People are often reluctant to hand over these items, which may have their address and other pieces of personal information (such as where you work, if you have a swipe card to a particular company or building with you), though in truth, a mugger is a mugger, and will be unlikely to use this information to commit a burglary, etc.
They are also likely to immediately discard any items that could link them to the crime, preferring to keep the cash and dispose of the rest of the wallet, in case they are apprehended. Presenting cash is the quickest way to satisfy a mugger, and if you have a bundle of bills including a $20 and a $5 both visible along with a selection of $1’s your mugger will have enough to get their next fix.
Hand over your money
Your first strategy should always be to hand over your wallet/money – the mugger has selected you because they believe you are someone who will comply with their demands. Unless you really know how to fight, resisting will get you hurt badly.
The odds will be in their favor: you will be surprised, and they will have the means to “encourage” you to comply, either by using a weapon, or by having a number of accomplices with them, to intimidate you.
In their mind, they are leaving with your wallet, that is the one guaranteed outcome, whether you are shot, stabbed or beaten to a pulp is the variable.
You may hand over the wallet and still be stabbed, but if you don’t hand it over, you almost certainly will be – this is why you should always hand over your wallet (you should also be prepared to act physically, should your assailant not leave, after you have complied with their demand).
Not complying exactly with their demands is posturing back to them, throwing your wallet on the ground is an act of defiance, and only likely to frustrate and heighten their emotions (a mugging will involve secondary motives; anger, power and control) – this is a dangerous game to play. If a mugger asks you to hand them or give them your wallet do this, don’t throw it on the ground.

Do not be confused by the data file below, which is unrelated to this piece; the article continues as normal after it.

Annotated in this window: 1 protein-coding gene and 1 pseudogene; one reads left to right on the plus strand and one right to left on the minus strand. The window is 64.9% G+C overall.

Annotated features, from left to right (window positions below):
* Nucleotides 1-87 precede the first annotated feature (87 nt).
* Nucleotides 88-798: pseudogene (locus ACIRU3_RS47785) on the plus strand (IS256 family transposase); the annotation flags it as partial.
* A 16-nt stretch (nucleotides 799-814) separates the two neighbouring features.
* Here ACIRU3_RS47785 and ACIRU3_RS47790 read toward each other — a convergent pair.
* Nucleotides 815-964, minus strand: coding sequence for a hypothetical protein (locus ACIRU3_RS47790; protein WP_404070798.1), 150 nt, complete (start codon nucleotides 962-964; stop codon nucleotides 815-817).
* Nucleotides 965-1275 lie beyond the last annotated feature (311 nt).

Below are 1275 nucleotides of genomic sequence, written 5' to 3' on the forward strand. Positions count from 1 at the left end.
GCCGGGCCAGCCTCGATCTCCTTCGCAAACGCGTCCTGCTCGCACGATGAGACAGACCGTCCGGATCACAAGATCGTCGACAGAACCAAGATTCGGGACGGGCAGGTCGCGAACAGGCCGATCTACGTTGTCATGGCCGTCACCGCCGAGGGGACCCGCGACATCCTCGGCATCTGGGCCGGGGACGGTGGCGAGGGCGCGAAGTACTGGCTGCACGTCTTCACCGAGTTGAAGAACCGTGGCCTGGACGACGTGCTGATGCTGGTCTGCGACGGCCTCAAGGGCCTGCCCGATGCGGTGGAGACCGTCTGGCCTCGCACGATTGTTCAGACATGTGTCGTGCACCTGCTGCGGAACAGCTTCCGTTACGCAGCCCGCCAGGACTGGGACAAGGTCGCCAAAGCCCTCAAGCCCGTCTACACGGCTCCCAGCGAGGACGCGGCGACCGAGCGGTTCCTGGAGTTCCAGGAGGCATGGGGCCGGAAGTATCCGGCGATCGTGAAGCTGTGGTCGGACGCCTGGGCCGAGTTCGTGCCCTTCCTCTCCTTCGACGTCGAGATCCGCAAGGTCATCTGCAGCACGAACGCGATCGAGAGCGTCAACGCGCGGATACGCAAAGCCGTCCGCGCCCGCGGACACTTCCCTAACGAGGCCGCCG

Are you a threat to their safety?
When somebody robs you, they are also “interviewing” you, trying to establish whether you are a threat to their safety (they will have done this to some degree before approaching you). They want to know that they are not going to be threatened by you, either by you drawing attention to what is happening (screaming/shouting etc.), or by attempting to physically harm them.
You should not appear either challenging or overly submissive – if you appear to be ultra-submissive and overly terrified, a mugger may believe that you are a suitable victim for a secondary crime, such as a sexual assault, and believe that they will be able to make you do whatever they want.
You don’t want to give off this impression, and so it is better to hand over your wallet/money quickly, in an assured manner, rather than trembling and begging for them not to hurt you.
Don’t look directly at your mugger – you don’t want them to think that you will be able to ID them in a line-up if they are caught. Under high stress and emotion, people often make bad decisions, and act in ways that are far in excess of what a situation may actually warrant e.g. a person holding up a 7/11 may take someone hostage when he hears police sirens and panics etc.
When you consider that most muggers are young, they may lack the emotional maturity and foresight that older and more experienced criminals have, and so make decisions based on the moment, rather than considering consequences and fully evaluating their potential actions.